We could test this system by writing a very simple script that implements the IInteractable interface to log a message and putting it on a cube in the scene (or any object with a Collider):

using UnityEngine;

namespace Animancer.Examples.FineControl
{
    public sealed class ClickMe : MonoBehaviour, IInteractable
    {
        public void Interact()
        {
            Debug.Log("You interacted with " + name);
        }
    }
}

The Namespace is necessary because the IInteractable Interface is located in that namespace. Alternatively, you could put using Animancer.Examples.FineControl; at the top of the script, or specify the full name of Animancer.Examples.FineControl.IInteractable when refering to it.

A more complex interaction system might give the Interact method a parameter for details about the triggering object. For example, in addition to the animation it uses on itself, a Door could have a Humanoid-OpenDoor animation which it plays on the character who interacts with it. A Lever might do something similar to allow people to pull it. And so on, all without the character needing to hold interaction animations for every possible object. Or the responsibility could be reversed: still give the Door or Lever its corresponding humanoid animation, but simply expose it as an InteractionAnimation property in the IInteractable Interface so that when a character triggers the interaction they can also check if there's an animation they need to play.

Basic Door

The OpenDoor animation rotates the door from closed to open and we do not have a second animation to close it again. So to create a system that can both open and close we just need to manipulate the animation's Speed to play forwards or backwards.

First we need a new script to implement the IInteractable interface and reference the AnimancerComponent and the AnimationClip:

using Animancer;
using UnityEngine;

namespace Animancer.Examples.FineControl
{
    public sealed class DoorTutorial : MonoBehaviour, IInteractable
    {
        [SerializeField] private AnimancerComponent _Animancer;
        [SerializeField] private AnimationClip _Open;
    }
}

As with the simple ClickMe example above, the Namespace is necessary because the IInteractable Interface is located in that namespace. Alternatively, you could put using Animancer.Examples.FineControl; at the top of the script, or specify the full name of Animancer.Examples.FineControl.IInteractable when refering to it.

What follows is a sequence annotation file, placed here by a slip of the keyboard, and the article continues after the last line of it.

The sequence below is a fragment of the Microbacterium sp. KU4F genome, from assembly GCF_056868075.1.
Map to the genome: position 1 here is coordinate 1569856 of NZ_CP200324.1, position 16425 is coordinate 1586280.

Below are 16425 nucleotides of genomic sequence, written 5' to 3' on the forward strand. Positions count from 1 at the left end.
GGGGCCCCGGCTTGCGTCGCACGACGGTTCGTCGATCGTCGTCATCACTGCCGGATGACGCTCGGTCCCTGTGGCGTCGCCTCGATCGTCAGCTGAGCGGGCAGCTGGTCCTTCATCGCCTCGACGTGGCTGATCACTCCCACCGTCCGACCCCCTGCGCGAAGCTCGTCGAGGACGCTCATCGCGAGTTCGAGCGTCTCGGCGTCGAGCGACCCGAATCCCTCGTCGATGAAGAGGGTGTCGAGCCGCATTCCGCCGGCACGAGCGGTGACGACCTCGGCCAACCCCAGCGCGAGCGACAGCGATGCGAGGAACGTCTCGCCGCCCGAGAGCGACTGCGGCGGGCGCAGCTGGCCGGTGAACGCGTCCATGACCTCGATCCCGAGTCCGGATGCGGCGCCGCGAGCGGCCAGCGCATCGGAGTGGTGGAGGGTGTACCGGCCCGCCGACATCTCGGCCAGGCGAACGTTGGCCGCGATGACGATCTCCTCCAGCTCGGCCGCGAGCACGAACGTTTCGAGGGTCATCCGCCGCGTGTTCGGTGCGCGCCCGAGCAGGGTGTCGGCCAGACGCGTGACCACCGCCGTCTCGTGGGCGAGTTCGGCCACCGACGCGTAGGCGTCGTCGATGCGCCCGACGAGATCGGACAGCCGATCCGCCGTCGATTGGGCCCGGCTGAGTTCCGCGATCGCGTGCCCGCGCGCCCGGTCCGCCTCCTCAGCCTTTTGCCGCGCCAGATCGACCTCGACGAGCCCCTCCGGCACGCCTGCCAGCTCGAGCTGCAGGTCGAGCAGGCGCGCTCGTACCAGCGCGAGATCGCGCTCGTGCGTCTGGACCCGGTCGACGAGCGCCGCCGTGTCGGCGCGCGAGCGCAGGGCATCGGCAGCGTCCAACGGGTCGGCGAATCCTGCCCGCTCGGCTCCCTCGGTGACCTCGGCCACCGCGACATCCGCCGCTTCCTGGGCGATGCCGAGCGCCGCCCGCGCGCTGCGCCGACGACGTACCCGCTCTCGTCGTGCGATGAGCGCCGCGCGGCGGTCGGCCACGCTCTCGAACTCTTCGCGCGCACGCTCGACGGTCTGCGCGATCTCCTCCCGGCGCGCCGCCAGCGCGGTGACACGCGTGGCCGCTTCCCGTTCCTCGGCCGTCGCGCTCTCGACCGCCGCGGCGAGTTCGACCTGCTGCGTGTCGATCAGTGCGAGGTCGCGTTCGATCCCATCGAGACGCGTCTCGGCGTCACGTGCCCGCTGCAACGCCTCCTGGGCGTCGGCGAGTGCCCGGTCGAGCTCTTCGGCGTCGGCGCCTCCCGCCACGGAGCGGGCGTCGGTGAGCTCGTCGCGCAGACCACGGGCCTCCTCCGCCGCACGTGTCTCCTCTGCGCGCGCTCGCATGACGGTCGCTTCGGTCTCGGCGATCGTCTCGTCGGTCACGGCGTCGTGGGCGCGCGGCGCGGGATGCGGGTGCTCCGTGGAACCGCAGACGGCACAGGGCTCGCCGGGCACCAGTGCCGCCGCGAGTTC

That will give us a compiler error because the IInteractable Interface requires the implementer to have an Interact method. So let us add a Field to keep track of whether it is open or not and implement the Interact method to toggle the state and play the animation with the appropriate speed:

private bool _IsOpen;

public void Interact()
{
    // Toggle the state.
    _IsOpen = !_IsOpen;

    // Make sure the animation is playing.
    var state = _Animancer.Play(_Open);

    // If the door is opening, play forwards.
    if (_IsOpen)
        state.Speed = 1;
    else// Otherwise play backwards.
        state.Speed = -1;
}

One last thing that method needs to do is pause the graph when the animation finishes. Otherwise the animation Time would continue increasing after it ends and when we reverse the Speed we would have to wait for the Time to go all the way back down to the end of the animation before anything happens. And since we pause the graph we are responsible for unpausing it as well. That can be done very easily using an End Event.

public void Interact()
{
    ...

    // Unpause now.
    _Animancer.Playable.UnpauseGraph();

    // Pause when done.
    state.Events.OnEnd = _Animancer.Playable.PauseGraph;
}

The full script now looks like this:

using Animancer;
using UnityEngine;

public sealed class DoorTutorial : MonoBehaviour, IInteractable
{
    [SerializeField] private AnimancerComponent _Animancer;
    [SerializeField] private AnimationClip _Open;

    private bool _IsOpen;

    public void Interact()
    {
        _IsOpen = !_IsOpen;

        var state = _Animancer.Play(_Open);

        if (_IsOpen)
            state.Speed = 1;
        else
            state.Speed = -1;

        _Animancer.Playable.UnpauseGraph();

        state.Events.OnEnd = _Animancer.Playable.PauseGraph;
    }
}

That gives us a door which starts closed and can be clicked on to toggle between open and closed.

Openness

What we've got so far is quite functional and would get the job done if we were happy with all doors starting closed when the scene loads, but we can still improve upon that. We could make the _IsOpen field serialized to be able to start some doors open, but we can do even better than that. Instead, let's make it so that doors can start anywhere between as well.